You are entitled to a refund if you buy faulty or defective goods.
Alternatively, you can choose to swap the faulty product for one that's working, or have it repaired. It's your decision. So don’t be bullied into waiting for a repair if you just want your money back.
And don't let the store brush you off by saying you've got to deal with the manufacturer. The trader who sold you the goods must sort out the problem for you.
Refunds are in cash if you paid cash. If you paid by credit card or EFTPOS, your account is credited.
If the item you bought was labelled 'seconds' or reduced in price because of defects you knew about, you can't use those flaws to get your money back.
'No refunds' signs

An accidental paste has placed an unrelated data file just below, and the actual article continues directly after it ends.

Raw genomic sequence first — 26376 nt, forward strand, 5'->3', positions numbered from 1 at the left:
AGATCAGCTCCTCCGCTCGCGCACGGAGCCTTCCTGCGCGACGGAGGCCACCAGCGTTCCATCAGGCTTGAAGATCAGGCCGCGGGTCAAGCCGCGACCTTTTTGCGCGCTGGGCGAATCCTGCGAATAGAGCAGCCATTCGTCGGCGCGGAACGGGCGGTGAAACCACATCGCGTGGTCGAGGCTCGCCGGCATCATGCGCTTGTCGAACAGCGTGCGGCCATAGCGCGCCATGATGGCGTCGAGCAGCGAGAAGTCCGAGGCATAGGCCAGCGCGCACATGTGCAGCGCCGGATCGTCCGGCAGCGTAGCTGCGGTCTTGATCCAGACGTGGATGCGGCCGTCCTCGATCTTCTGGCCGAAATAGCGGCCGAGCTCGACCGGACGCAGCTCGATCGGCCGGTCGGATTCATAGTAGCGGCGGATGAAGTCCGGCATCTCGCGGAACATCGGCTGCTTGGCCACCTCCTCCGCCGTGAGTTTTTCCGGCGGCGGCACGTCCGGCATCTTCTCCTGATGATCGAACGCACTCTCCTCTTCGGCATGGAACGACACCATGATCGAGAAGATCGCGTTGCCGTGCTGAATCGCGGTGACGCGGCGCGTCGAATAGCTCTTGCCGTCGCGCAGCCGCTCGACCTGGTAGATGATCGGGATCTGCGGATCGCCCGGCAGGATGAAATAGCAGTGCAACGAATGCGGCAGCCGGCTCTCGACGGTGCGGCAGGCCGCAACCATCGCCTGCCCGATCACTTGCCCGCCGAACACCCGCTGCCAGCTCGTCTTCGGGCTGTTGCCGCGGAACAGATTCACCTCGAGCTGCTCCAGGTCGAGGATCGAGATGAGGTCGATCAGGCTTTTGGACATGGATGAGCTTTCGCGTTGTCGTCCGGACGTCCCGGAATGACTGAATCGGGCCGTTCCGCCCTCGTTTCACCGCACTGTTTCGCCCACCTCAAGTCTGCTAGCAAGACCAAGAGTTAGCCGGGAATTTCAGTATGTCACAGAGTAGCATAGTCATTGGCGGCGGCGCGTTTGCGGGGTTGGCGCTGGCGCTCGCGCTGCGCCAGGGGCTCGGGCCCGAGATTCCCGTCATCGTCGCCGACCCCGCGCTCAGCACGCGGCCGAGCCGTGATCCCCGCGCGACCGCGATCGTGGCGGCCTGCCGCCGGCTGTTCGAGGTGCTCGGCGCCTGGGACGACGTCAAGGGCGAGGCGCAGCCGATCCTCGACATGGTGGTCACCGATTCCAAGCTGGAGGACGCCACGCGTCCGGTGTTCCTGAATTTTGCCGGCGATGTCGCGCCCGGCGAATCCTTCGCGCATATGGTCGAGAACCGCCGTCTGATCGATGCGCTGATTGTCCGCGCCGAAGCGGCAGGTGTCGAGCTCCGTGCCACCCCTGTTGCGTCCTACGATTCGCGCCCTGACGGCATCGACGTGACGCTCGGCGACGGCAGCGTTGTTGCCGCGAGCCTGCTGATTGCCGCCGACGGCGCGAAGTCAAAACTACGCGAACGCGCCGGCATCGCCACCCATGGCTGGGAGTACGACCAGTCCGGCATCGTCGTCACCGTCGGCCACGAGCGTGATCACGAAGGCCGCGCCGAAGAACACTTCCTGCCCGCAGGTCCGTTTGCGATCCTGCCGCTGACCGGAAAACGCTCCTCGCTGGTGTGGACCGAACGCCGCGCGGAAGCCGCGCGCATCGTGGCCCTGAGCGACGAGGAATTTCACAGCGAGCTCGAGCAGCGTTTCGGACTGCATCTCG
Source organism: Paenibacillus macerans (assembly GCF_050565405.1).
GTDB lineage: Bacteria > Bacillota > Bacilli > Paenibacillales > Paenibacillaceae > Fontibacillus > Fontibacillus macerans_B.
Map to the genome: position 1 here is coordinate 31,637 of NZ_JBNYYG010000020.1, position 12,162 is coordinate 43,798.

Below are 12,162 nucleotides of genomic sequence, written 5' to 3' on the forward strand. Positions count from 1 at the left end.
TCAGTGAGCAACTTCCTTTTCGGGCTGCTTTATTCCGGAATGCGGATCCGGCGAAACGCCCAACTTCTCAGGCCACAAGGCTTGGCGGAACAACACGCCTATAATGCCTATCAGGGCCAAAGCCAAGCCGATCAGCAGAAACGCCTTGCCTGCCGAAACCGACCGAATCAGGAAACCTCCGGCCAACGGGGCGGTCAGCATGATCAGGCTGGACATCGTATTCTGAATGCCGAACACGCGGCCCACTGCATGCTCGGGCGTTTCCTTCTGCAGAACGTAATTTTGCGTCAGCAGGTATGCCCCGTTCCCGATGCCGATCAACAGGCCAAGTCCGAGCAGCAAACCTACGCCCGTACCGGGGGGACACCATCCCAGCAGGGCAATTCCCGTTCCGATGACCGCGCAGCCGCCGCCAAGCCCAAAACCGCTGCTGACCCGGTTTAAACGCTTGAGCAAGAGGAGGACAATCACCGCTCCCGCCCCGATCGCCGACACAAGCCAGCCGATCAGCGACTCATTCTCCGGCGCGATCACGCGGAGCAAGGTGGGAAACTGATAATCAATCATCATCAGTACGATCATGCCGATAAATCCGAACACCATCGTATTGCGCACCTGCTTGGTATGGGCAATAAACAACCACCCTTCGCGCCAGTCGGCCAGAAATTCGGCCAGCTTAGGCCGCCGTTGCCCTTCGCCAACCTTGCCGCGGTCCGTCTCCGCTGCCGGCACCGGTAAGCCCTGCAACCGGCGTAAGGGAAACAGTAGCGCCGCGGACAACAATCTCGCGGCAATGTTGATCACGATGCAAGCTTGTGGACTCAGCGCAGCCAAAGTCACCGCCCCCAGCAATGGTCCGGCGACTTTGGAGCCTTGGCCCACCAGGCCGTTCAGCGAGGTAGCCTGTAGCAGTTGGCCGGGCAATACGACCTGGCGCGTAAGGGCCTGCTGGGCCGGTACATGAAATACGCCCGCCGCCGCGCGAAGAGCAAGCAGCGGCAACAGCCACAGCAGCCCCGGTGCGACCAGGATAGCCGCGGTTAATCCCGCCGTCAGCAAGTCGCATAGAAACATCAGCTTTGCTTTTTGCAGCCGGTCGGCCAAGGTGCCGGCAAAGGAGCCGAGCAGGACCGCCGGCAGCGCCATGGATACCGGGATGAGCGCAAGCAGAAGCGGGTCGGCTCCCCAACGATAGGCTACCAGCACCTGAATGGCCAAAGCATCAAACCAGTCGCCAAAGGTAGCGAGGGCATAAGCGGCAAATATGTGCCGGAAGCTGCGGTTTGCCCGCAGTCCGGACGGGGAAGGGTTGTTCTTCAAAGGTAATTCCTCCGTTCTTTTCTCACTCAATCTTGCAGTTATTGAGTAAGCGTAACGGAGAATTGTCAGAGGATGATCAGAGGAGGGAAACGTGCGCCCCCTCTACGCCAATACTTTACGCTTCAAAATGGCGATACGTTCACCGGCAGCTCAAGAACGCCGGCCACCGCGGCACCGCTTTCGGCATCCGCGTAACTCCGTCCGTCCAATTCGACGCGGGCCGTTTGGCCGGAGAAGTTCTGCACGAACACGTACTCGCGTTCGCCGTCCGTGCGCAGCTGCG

Don’t be put off by 'No refunds' signs if there’s a problem with something you’ve bought. These signs are illegal and can’t take away your right to a refund.
Make sure you take faulty goods and the proof of purchase back to the store as soon as possible. If you can’t transport them, contact the retailer to make arrangements.
If you have to return faulty goods to the place where you bought them, the seller must pay any freight costs.
Doesn't match the description?
You’re also entitled to a refund when goods:
- aren’t fit for the purpose for which they are sold
- don’t match their description or the sample you based your purchase decision on
In each case, you must have your receipt to claim a refund.
When you’re buying goods at auction or privately, like at a garage sale, you don’t have this protection. So buyer beware!
Where to go for help
Do you think you're entitled to a refund but the trader is refusing to give you one? You should contact your local Consumer Affairs / Fair Trading organisation for advice.